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Man Food with Mark Hix | Steak and crispy shallot salad

Man Food with Mark Hix | Steak and crispy shallot salad

Salads have the potential to be truly uninspiring, but with a little thought you can turn a boring plate of cold foliage into something surprisingly exciting. 

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I hate those bags of floppy mixed leaves that supermarkets sell. For me, salad leaves need to be tasty and robust, and the best tend to be wild.

If you’re a bit of a forager, you may already pick wild leaves, or if you’re into gardening, you’ll probably have weeds such as pennywort, chickweed and bittercress growing in the borders, which are ideal for the salad bowl.

Other interesting leaves you can grow include land cress, rocket and silver sorrel, all of which will get your dinner guests talking. When it comes to dressings, I’m a bit of a vinegar addict. I have a cupboard full of countless varieties from good cider to muscatel.

Mix up a glug of your favourite with a splash of oil and you’ve got the recipe for a perfect salad dressing; just add leaves.

You can use any cut of steak for this: rib, sirloin, rump, or better still, hanger (onglet). I like to use peppery leaves like rocket, land cress and watercress in this salad. Add some texture with a couple of cos lettuce hearts.

The salad
2 x 300g steaks
200g or so of salad leaves (see opposite)
5–6 medium shallots, halved, root removed and sliced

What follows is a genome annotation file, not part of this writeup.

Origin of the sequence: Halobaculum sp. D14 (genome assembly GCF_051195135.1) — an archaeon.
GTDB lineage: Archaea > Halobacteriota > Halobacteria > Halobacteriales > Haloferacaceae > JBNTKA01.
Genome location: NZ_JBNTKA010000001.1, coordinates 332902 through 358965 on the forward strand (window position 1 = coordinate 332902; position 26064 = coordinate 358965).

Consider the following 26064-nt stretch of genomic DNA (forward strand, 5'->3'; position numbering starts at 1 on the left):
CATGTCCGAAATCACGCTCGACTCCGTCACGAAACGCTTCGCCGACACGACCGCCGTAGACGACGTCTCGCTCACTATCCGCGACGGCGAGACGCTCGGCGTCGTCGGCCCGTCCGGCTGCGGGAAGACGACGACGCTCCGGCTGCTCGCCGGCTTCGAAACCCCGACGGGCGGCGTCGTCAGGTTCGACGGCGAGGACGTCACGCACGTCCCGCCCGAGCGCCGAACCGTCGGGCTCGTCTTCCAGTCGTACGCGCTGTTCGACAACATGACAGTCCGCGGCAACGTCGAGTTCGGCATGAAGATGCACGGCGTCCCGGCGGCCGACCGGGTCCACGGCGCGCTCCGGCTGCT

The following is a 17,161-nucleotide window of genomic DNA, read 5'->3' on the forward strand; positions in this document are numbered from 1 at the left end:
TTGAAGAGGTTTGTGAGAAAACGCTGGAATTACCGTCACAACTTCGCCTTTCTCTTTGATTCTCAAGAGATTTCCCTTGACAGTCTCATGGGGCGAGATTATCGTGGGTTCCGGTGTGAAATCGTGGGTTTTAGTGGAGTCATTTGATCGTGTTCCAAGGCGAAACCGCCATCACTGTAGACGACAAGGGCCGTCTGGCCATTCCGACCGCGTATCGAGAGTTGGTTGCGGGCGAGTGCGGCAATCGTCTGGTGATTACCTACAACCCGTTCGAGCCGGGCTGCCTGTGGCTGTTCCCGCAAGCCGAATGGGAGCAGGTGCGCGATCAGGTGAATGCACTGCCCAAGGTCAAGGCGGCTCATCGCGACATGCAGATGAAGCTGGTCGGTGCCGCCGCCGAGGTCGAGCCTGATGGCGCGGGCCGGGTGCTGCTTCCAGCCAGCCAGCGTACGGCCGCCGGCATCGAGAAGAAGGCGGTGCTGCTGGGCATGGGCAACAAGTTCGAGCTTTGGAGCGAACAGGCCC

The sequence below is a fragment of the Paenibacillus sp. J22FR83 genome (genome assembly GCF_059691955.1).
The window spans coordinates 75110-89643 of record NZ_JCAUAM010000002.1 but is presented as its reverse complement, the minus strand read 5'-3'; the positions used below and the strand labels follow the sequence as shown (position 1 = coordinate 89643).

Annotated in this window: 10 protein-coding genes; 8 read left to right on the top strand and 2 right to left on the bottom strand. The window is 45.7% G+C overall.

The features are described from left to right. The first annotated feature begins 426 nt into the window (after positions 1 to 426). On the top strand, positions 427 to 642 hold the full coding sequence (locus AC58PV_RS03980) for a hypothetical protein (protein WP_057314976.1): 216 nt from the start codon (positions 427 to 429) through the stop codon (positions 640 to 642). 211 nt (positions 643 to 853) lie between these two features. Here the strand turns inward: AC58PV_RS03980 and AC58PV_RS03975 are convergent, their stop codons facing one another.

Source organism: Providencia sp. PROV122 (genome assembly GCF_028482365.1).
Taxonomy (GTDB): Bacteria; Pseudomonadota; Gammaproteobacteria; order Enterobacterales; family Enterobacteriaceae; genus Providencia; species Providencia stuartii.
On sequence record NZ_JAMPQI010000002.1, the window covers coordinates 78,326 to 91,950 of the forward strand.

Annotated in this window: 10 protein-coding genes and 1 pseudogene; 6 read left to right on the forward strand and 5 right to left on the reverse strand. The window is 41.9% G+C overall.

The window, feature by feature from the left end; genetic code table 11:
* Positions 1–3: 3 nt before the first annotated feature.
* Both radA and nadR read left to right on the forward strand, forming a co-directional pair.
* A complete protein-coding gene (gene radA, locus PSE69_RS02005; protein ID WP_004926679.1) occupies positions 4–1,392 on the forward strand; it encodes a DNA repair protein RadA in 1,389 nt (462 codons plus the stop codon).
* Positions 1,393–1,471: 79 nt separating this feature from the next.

Flour for dusting
100ml milk
Salt and freshly ground black pepper

The dressing
1½tbsp good-quality red wine vinegar
2tbsp extra-virgin olive oil
2tbsp vegetable or corn oil
½tbsp Dijon mustard

Directions
1 | Pre-heat about 8cm of oil to 160–180ºC in a large, thick-bottomed saucepan or deep-fat fryer. Put the shallots into the flour, shaking off any excess, then mix through the milk, and then through the flour again, shaking off any excess. Fry them, a handful at a time for 3–4 minutes until crisp, then remove with a slotted spoon and drain on some kitchen paper. You don’t need to worry about keeping these hot.
2 | Heat a ribbed griddle pan or a heavy-bottomed frying pan, or better still a barbecue. Season the steaks well and cook to
your liking. For me, it has
to be rare, especially in a salad. Make the dressing by mixing the ingredients together and seasoning. Dress the leaves and arrange on serving plates. Slice the steak and add it to the salad, then scatter the shallots on top.